Kanji Clinic #63 The Japan Times, November 25, 2004
gDevelop intimacy with the kanji on your keitaih
The English translation "cell phone" does not do justice to the technological marvel known in Japanese as keitai denwa (or keitai for short). This is evidenced by the fact that foreign residents of Japan generally favor keitai over "cell phone" when speaking English (e.g., "Call me later on my keitai and we can decide where to meet").
Users of this remarkable communication tool can: send and receive text messages and photos, as well as video and music clips; view keitai-compatible Web pages; organize their lives with voice memos, appointment calendars, and alarms; play downloadable games; access navigation systems; confirm or assuage suspicions that a lover/spouse is being unfaithful (by peeking at their call history); extricate themselves from linguistic quagmires with Japanese-English dictionaries and translation software (available at www.tangotown.jp); and-- oh, yes-- make phone calls.
The kanji compound gŃ (keitai) means gportable.h g (KEI,carry) is comprised of a ghand h on the left side toting a gplump birdh on the right ( is a radical meaning gbirdh). Ń (TAI, to carry on one's person), Ń@can also be read obi (look for the gclothh component, Š, at the bottom). Long before Japanese people began stuffing their portable necessities in Louis Vuitton handbags and jeans pockets, they attached items like weapons and rations to their obis, and the word remains unchanged today.
To activate your magical keitai, you will need to be familiar with the kanji compound word d¹ (electricity-source, dengen). d iDEN, originally meant glightening,h which is why you can see the component for grain Jh at the top and a lightening bolt coming out of the gfield ch at the bottom. ¹ (GEN, originally represented a water source, so look for the radical for gwater h on the left cascading down a gcliff .h
To clear your keitai screen, push the button marked ß (modo-ru, return). You can remember the shape of this kanji by imagining yourself returning to some large å door Ė. When you hear the sound of an incoming call, the word M (chakushin, arrive-message) will appear on your screen. Kenneth G. Henshall, in gA Guide to Remembering Japanese Charactersh (Tuttle), gives the following mnemonic for (CHAKU, arrive): gA esheep rf arrives wearing a eline mf above its eeye Śf: sheep eyeliner!h The second character in M, M (SHIN, message), is a gperson h conveying gwords ¾.h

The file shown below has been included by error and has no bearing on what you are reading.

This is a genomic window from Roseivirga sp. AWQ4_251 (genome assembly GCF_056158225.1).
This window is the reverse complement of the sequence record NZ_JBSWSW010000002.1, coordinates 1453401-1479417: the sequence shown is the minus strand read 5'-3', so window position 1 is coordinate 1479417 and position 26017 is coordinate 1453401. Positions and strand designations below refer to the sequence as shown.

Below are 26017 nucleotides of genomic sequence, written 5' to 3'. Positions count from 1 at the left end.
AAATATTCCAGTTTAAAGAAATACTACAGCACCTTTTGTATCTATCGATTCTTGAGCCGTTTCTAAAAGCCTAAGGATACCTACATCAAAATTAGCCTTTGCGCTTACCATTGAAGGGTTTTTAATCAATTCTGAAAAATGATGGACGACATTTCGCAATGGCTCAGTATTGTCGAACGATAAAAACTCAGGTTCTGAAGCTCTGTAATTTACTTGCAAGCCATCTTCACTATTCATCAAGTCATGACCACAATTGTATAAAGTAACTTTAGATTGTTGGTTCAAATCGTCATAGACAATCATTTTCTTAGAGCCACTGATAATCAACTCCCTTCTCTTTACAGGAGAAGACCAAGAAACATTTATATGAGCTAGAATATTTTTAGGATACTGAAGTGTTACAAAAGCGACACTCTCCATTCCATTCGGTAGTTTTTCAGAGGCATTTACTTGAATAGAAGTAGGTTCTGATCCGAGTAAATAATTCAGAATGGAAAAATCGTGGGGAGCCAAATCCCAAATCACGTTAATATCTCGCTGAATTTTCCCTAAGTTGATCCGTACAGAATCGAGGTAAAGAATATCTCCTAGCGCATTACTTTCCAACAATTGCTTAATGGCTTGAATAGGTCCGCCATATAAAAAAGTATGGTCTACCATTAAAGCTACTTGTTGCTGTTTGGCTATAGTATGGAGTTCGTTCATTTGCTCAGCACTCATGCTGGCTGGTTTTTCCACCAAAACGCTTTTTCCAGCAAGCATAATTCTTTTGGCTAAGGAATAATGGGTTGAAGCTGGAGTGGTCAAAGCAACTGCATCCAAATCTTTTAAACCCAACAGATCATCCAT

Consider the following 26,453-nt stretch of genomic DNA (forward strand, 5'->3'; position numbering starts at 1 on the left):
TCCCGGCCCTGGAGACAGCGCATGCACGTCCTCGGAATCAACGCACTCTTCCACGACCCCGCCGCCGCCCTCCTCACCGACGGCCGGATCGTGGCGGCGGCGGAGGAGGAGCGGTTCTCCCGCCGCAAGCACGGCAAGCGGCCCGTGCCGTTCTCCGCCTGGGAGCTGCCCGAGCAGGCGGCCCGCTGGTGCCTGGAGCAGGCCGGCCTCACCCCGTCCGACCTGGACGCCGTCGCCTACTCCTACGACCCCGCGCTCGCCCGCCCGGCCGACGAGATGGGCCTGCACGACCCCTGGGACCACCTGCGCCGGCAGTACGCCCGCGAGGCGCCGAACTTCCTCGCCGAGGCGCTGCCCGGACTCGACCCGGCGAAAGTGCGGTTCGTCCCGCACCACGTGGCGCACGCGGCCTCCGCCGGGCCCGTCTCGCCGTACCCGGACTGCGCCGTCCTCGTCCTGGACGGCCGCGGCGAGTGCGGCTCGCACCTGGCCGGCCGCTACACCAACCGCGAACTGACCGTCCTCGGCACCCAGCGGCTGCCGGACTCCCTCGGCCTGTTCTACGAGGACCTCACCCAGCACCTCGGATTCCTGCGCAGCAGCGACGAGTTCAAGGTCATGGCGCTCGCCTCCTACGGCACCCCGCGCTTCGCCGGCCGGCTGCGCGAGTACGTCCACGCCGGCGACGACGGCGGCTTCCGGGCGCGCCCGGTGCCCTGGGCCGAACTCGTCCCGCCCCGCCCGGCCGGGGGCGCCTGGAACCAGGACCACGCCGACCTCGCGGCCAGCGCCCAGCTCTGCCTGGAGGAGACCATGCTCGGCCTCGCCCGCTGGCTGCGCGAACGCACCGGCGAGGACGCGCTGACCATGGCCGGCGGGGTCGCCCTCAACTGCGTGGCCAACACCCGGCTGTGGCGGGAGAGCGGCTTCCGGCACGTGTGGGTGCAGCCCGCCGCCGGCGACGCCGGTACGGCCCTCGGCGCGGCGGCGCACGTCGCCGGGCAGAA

If you want to enter numbers into your directory, find the word db (denwachou). db (denwa, telephone) is literally gelectric-talk,h with b (talk) comprised of gwords ¾h on the left and a gtongue ćh on the right. (CHOU) represents ga registerh: Before paper scrolls became common, records in ancient China were likely kept on glong ·h rolls of gcloth Š.h
To listen to your messages, locate the word `¾ (dengon). For remembering the shape of ` (DEN), which means gconvey,h Henshall suggests picturing gpeople ,h gtwo ńh of them, nose to gnose h conveying something. The second character of @`¾ is the familiar kanji gwords ¾.h A gmessageh is thus gconveyed words.h
Should you indicate to your keitai that youfd like to temporarily disengage it, it will ask if you really, truly want to take such a drastic measure: gI¹µÜ·© (Shuuryou shimasu ka, Do you want to end this?)h The first character of I¹ (shuuryou, end), I (SHUU,, finish), is comprised of gthread h and gwinter ~h (gall the weaving must be finished before the cold winter sets inh). The second character, ¹ (RYOU, complete), is a bit of an etymological enigma: It pictures a gchild qh without garms ź,h who in ancient times would have likely been considered gincomplete.h Anyway, just push gĶ¢(hai, yes)h to assure your keitai that you do in fact want to shut it off.
Many Japanese keitai are bilingual English/Japanese models, but once you have figured out how to use your new friend in English, why not set it back to display Japanese? Using keitai like the natives do provides an excellent opportunity to get hands-on practice in manipulating the kanji you learn in textbooks, bringing you one step closer to Japanese literacy.
Finally, until they develop a keitai that senses the environment and shuts off automatically in places like classrooms, movie theaters, trains, and funeral halls, it is well worth knowing how to read the button marked with the katakana word g}i[ (manaa, manner).h This function will substitute the gBad, Bad Leroy Brownh tune youfve programmed in with a gentle buzz vibration. Trust me; we'll all be very grateful.